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1.
Korean J Intern Med ; 2020 Sep 18.
Artigo em Inglês | MEDLINE | ID: mdl-32942841

RESUMO

Background/Aims: Accumulating evidence indicates that L-carnitine (LC) protects against multiorgan damage through its antioxidant properties and preservation of the mitochondria. Little information is available about the effects of LC on renal fibrosis. This study examined whether LC treatment would provide renoprotection in a rat model of unilateral ureteral obstruction (UUO) and in vitro. Methods: Sprague-Dawley rats that underwent UUO were treated daily with LC for 7 or 14 days. The influence of LC on renal injury caused by UUO was evaluated by histopathology, and analysis of gene expression, oxidative stress, mitochondrial function, programmed cell death, and phosphatidylinositol 3-kinase (PI3K)/ AKT/forkhead box protein O 1a (FoxO1a) signaling. In addition, H2O2-exposed human kidney cells (HK-2) were treated with LC. Results: LC treatment inhibited expression of proinflammatory and profibrotic cytokines, and was followed by a significant attenuation of tubulointerstitial inflammation and fibrosis. The increased oxidative stress caused by UUO was associated with mitochondrial dysfunction and excessive apoptosis and autophagy via PI3K/AKT/FoxO1a-dependent signaling, and this was abrogated by administration of LC. In H2O2-exposed HK-2 cells, LC decreased intracellular production of reactive oxygen species, and suppressed expression of profibrotic cytokines and reduced the number of apoptotic cells. Conclusions: LC protects against the progression of tubulointerstitial fibrosis in an obstructed kidney.

2.
Acta Pharmacol Sin ; 2020 Jun 17.
Artigo em Inglês | MEDLINE | ID: mdl-32555441

RESUMO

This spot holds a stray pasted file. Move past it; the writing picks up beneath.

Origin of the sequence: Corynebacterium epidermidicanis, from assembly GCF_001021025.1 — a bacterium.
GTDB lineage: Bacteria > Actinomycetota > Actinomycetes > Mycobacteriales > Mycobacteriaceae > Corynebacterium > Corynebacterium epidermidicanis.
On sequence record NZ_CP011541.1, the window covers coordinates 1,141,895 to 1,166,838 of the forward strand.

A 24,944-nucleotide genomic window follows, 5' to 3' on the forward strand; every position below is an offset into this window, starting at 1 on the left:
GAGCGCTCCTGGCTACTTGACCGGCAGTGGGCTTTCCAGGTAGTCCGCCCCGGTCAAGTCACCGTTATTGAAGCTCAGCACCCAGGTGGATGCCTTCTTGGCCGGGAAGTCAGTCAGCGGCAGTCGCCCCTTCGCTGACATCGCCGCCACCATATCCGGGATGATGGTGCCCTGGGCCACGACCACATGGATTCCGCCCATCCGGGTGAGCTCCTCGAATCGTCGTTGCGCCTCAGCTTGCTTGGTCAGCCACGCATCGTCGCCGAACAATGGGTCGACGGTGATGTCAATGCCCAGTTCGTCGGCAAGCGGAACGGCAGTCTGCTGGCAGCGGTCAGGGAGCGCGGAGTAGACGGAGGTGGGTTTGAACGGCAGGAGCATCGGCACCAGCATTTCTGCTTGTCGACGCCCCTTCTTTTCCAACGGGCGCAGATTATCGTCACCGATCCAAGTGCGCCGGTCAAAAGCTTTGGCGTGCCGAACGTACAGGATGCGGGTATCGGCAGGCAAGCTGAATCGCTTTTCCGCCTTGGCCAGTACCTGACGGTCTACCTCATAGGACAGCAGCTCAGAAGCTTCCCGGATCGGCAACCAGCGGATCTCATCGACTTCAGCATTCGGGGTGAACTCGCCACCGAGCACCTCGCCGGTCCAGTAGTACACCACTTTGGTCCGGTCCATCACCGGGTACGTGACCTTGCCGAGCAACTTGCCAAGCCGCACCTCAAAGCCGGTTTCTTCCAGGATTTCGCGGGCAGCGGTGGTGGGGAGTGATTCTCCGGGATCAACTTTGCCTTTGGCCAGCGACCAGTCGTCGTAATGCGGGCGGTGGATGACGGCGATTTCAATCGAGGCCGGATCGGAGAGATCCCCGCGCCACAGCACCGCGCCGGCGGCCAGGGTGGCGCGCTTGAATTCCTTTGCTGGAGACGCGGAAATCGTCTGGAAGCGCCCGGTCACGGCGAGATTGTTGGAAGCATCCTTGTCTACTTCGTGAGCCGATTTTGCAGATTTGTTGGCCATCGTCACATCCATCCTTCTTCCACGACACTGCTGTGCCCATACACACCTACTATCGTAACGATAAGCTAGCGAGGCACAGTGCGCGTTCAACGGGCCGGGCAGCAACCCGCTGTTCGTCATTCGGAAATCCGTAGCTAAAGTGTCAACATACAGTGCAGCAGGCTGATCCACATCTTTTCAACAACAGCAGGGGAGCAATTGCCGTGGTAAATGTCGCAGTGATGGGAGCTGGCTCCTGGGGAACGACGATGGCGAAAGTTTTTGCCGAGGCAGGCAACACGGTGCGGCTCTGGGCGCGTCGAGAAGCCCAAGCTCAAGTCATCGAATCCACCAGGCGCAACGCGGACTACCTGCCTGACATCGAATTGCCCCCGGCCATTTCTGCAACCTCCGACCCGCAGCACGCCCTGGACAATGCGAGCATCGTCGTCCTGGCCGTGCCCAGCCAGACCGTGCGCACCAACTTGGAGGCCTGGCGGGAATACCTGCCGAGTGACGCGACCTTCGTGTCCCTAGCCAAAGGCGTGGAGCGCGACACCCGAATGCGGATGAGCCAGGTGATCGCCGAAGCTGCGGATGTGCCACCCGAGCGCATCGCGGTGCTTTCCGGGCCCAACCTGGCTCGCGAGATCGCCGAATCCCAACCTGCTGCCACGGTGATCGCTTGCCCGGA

Reducing immunosuppressant-related complications using conventional drugs is an efficient therapeutic strategy. L-carnitine (LC) has been shown to protect against various types of renal injury. In this study, we investigated the renoprotective effects of LC in a rat model of chronic tacrolimus (TAC) nephropathy. SD rats were injected with TAC (1.5 mg · kg-1 · d-1, sc) for 4 weeks. Renoprotective effects of LC were assessed in terms of renal function, histopathology, oxidative stress, expression of inflammatory and fibrotic cytokines, programmed cell death (pyroptosis, apoptosis, and autophagy), mitochondrial function, and PI3K/AKT/PTEN signaling. Chronic TAC nephropathy was characterized by severe renal dysfunction and typical histological features of chronic nephropathy. At a molecular level, TAC markedly increased the expression of inflammatory and fibrotic cytokines in the kidney, induced oxidative stress, and led to mitochondrial dysfunction and programmed cell death through activation of PI3K/AKT and inhibition of PTEN. Coadministration of LC (200 mg · kg-1 · d-1, ip) caused a prominent improvement in renal function and ameliorated histological changes of kidneys in TAC-treated rats. Furthermore, LC exerted anti-inflammatory and antioxidant effects, prevented mitochondrial dysfunction, and modulated the expression of a series of apoptosis- and autophagy-controlling genes to promote cell survival. Human kidney proximal tubular epithelial cells (HK-2 cells) were treated with TAC (50 µg/mL) in vitro, which induced production of intracellular reactive oxygen species and expression of an array of genes controlling programmed cell death (pyroptosis, apoptosis, and autophagy) through interfering with PI3K/AKT/PTEN signaling. The harmful responses of HK-2 cells to TAC were significantly attenuated by cotreatment with LC and the PI3K inhibitor LY294002 (25 µM). In conclusion, LC treatment protects against chronic TAC nephropathy through interfering the PI3K/AKT/PTEN signaling.

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